How do I get involved in lobbying?
I graduated from law school and am a newly licensed attorney in my state, but at this time, the idea of being a lawyer does not interest me. I'm particularly interested in lobbying, however, because my presumptions are that it provides for more interaction with others, allows me to affect decision-making of others, and potentially provides for more immediate gratification (as opposed to the drawn-out cat-and-mouse game of litigation). Can anyone provide any further insight into this field and how I could potentially get involved in it, not on a voluntary basis but on a professional level? A further presumption is that this field relies heavily on who you know.
- 1 decade agoFavorite Answer
And lobbyist get paid large amounts of money... also a plus.
My company has hired lobbying firms in the past and a while back we hired a former lobbyist as our sales manager (her husband is now the only one lobbying in their family).
It is 95% who you know... and 95% of the lobbyist in the U.S. live in Washington DC where the majority of the law makers are. It is possible to get a job with a lobbying firm, but the firms usually court past assistance to powerful elected officials who have connections or retired/former elected officials themselves (Senator John Breaux of LA makes a small fortune off the contacts he made as a senator for 18 years, Bob Livingston (former speaker of the house from LA - stepped down because of some scandal) has his own lobbying group based in DC).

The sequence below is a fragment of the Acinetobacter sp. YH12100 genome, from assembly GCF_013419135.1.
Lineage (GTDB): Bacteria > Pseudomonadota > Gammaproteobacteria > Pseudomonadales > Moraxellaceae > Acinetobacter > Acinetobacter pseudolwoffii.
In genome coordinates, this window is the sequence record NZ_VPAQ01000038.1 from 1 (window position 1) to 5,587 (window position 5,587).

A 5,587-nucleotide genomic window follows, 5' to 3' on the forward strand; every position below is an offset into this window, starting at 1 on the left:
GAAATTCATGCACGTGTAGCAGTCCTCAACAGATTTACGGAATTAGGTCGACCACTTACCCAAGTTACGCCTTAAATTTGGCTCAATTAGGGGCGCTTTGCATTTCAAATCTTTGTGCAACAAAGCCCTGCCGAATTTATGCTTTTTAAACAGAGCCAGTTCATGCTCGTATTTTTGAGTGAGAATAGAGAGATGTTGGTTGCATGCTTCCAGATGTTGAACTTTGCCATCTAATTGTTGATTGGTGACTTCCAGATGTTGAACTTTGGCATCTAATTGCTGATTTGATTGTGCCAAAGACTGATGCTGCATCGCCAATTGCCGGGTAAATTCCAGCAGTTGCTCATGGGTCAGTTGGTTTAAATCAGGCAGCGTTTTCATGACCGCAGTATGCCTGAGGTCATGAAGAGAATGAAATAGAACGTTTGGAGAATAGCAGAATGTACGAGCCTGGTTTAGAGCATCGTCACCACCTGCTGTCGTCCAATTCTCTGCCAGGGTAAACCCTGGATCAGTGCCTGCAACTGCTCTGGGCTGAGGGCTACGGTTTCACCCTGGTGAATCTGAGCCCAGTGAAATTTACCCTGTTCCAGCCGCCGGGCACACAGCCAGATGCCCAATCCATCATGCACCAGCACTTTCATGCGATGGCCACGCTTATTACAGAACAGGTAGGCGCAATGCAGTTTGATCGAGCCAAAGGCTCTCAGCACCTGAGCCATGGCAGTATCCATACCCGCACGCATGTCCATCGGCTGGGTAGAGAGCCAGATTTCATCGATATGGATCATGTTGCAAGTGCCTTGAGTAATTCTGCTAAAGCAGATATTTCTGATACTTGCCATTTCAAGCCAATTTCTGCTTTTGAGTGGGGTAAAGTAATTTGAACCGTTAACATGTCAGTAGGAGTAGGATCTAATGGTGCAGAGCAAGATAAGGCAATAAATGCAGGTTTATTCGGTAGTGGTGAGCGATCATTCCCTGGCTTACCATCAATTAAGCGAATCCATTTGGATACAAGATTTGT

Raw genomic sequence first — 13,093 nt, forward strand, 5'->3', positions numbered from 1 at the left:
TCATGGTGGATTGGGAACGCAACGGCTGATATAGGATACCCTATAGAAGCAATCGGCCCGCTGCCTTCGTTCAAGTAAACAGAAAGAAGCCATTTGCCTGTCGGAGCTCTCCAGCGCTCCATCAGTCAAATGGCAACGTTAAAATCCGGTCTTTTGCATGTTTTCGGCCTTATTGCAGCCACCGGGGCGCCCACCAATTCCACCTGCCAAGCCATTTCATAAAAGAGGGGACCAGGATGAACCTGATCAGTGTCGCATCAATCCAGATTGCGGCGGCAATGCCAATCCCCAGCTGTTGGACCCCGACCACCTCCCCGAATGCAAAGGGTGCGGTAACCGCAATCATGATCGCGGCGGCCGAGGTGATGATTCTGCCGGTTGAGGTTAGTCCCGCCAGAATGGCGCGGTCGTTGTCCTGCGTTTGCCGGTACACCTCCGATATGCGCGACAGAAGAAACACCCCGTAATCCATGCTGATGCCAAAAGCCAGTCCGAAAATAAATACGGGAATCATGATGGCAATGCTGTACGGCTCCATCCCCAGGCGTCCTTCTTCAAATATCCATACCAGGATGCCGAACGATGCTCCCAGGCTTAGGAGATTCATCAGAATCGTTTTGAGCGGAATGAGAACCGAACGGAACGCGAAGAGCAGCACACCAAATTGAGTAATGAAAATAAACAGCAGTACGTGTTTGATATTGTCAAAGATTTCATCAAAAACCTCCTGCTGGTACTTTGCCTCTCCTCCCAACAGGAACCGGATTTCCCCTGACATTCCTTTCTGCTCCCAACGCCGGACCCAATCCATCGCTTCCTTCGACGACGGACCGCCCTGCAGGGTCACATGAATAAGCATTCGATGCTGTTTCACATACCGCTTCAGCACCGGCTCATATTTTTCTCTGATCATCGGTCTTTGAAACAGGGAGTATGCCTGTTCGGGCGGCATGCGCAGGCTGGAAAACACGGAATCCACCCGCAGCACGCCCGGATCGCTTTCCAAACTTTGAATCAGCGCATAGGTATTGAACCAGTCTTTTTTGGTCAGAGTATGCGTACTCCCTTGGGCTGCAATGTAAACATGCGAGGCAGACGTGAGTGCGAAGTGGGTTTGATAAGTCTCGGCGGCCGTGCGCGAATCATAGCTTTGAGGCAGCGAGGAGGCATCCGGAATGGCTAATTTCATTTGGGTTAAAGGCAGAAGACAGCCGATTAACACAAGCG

If you don't live in DC, I would suggest trying to get a job locally with a state senator or representative. The employ lawyers all the time to help write the laws for them that they then present to the rest of the representatives. Make connections (preferably bipartisan connections) however you can. Its all about networking and who you know.Source(s): http://www.livingstongroupdc.com/
- SufiLv 71 decade ago
it's hard to become a lobbyist with no experience. they usually are staffers to elected people first. or have another kind of expertise. That's how you get to know the people or the contacts you need. I suggest you apply to be a staffer for a congressperson from your district. You could also consider interning with a lobbying firm to learn more.